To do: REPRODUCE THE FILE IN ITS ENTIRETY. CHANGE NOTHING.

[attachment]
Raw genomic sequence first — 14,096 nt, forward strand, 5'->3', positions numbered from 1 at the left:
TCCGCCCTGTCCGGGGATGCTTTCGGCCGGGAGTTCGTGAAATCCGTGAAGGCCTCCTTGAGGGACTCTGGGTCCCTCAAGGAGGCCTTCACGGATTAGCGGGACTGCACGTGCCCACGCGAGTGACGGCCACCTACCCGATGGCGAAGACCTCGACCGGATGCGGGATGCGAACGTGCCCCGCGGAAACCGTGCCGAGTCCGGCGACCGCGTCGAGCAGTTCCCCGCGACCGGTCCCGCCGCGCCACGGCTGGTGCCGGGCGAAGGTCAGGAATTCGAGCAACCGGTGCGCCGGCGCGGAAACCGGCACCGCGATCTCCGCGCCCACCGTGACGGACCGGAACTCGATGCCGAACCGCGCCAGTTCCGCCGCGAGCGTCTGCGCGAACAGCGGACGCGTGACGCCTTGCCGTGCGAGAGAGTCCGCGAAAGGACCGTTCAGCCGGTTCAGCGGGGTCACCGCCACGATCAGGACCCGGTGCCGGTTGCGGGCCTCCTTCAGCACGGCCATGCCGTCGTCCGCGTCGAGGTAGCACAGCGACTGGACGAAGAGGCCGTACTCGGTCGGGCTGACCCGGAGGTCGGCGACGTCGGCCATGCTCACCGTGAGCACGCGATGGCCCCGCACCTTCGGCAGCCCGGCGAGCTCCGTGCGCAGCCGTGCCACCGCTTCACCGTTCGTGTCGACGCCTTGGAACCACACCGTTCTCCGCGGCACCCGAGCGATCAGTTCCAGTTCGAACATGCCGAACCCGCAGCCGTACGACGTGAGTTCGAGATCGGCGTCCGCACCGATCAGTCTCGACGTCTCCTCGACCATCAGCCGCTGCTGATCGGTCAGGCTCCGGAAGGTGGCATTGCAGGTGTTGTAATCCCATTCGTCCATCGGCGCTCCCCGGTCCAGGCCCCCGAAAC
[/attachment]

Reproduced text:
Raw genomic sequence first — 14,096 nt, forward strand, 5'->3', positions numbered from 1 at the left:
TCCGCCCTGTCCGGGGATGCTTTCGGCCGGGAGTTCGTGAAATCCGTGAAGGCCTCCTTGAGGGACTCTGGGTCCCTCAAGGAGGCCTTCACGGATTAGCGGGACTGCACGTGCCCACGCGAGTGACGGCCACCTACCCGATGGCGAAGACCTCGACCGGATGCGGGATGCGAACGTGCCCCGCGGAAACCGTGCCGAGTCCGGCGACCGCGTCGAGCAGTTCCCCGCGACCGGTCCCGCCGCGCCACGGCTGGTGCCGGGCGAAGGTCAGGAATTCGAGCAACCGGTGCGCCGGCGCGGAAACCGGCACCGCGATCTCCGCGCCCACCGTGACGGACCGGAACTCGATGCCGAACCGCGCCAGTTCCGCCGCGAGCGTCTGCGCGAACAGCGGACGCGTGACGCCTTGCCGTGCGAGAGAGTCCGCGAAAGGACCGTTCAGCCGGTTCAGCGGGGTCACCGCCACGATCAGGACCCGGTGCCGGTTGCGGGCCTCCTTCAGCACGGCCATGCCGTCGTCCGCGTCGAGGTAGCACAGCGACTGGACGAAGAGGCCGTACTCGGTCGGGCTGACCCGGAGGTCGGCGACGTCGGCCATGCTCACCGTGAGCACGCGATGGCCCCGCACCTTCGGCAGCCCGGCGAGCTCCGTGCGCAGCCGTGCCACCGCTTCACCGTTCGTGTCGACGCCTTGGAACCACACCGTTCTCCGCGGCACCCGAGCGATCAGTTCCAGTTCGAACATGCCGAACCCGCAGCCGTACGACGTGAGTTCGAGATCGGCGTCCGCACCGATCAGTCTCGACGTCTCCTCGACCATCAGCCGCTGCTGATCGGTCAGGCTCCGGAAGGTGGCATTGCAGGTGTTGTAATCCCATTCGTCCATCGGCGCTCCCCGGTCCAGGCCCCCGAAAC